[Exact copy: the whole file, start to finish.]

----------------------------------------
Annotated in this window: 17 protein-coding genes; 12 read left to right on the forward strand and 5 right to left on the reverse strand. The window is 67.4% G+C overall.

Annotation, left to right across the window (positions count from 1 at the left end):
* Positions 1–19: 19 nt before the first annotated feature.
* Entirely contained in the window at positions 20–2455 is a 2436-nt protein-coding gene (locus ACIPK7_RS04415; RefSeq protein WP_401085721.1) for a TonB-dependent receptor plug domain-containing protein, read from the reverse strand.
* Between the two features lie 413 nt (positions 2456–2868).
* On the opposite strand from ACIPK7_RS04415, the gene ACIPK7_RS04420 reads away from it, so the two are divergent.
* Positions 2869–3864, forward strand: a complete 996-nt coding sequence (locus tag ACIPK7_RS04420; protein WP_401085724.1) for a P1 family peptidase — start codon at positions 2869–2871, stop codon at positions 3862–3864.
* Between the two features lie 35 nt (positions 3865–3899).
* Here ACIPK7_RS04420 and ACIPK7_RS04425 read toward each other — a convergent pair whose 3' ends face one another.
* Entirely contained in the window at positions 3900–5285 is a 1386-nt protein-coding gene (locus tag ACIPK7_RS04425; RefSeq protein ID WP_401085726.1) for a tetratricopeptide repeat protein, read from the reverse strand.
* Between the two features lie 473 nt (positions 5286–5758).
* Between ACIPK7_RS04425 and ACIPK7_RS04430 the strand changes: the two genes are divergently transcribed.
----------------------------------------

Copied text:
Annotated in this window: 17 protein-coding genes; 12 read left to right on the forward strand and 5 right to left on the reverse strand. The window is 67.4% G+C overall.

Annotation, left to right across the window (positions count from 1 at the left end):
* Positions 1–19: 19 nt before the first annotated feature.
* Entirely contained in the window at positions 20–2455 is a 2436-nt protein-coding gene (locus ACIPK7_RS04415; RefSeq protein WP_401085721.1) for a TonB-dependent receptor plug domain-containing protein, read from the reverse strand.
* Between the two features lie 413 nt (positions 2456–2868).
* On the opposite strand from ACIPK7_RS04415, the gene ACIPK7_RS04420 reads away from it, so the two are divergent.
* Positions 2869–3864, forward strand: a complete 996-nt coding sequence (locus tag ACIPK7_RS04420; protein WP_401085724.1) for a P1 family peptidase — start codon at positions 2869–2871, stop codon at positions 3862–3864.
* Between the two features lie 35 nt (positions 3865–3899).
* Here ACIPK7_RS04420 and ACIPK7_RS04425 read toward each other — a convergent pair whose 3' ends face one another.
* Entirely contained in the window at positions 3900–5285 is a 1386-nt protein-coding gene (locus tag ACIPK7_RS04425; RefSeq protein ID WP_401085726.1) for a tetratricopeptide repeat protein, read from the reverse strand.
* Between the two features lie 473 nt (positions 5286–5758).
* Between ACIPK7_RS04425 and ACIPK7_RS04430 the strand changes: the two genes are divergently transcribed.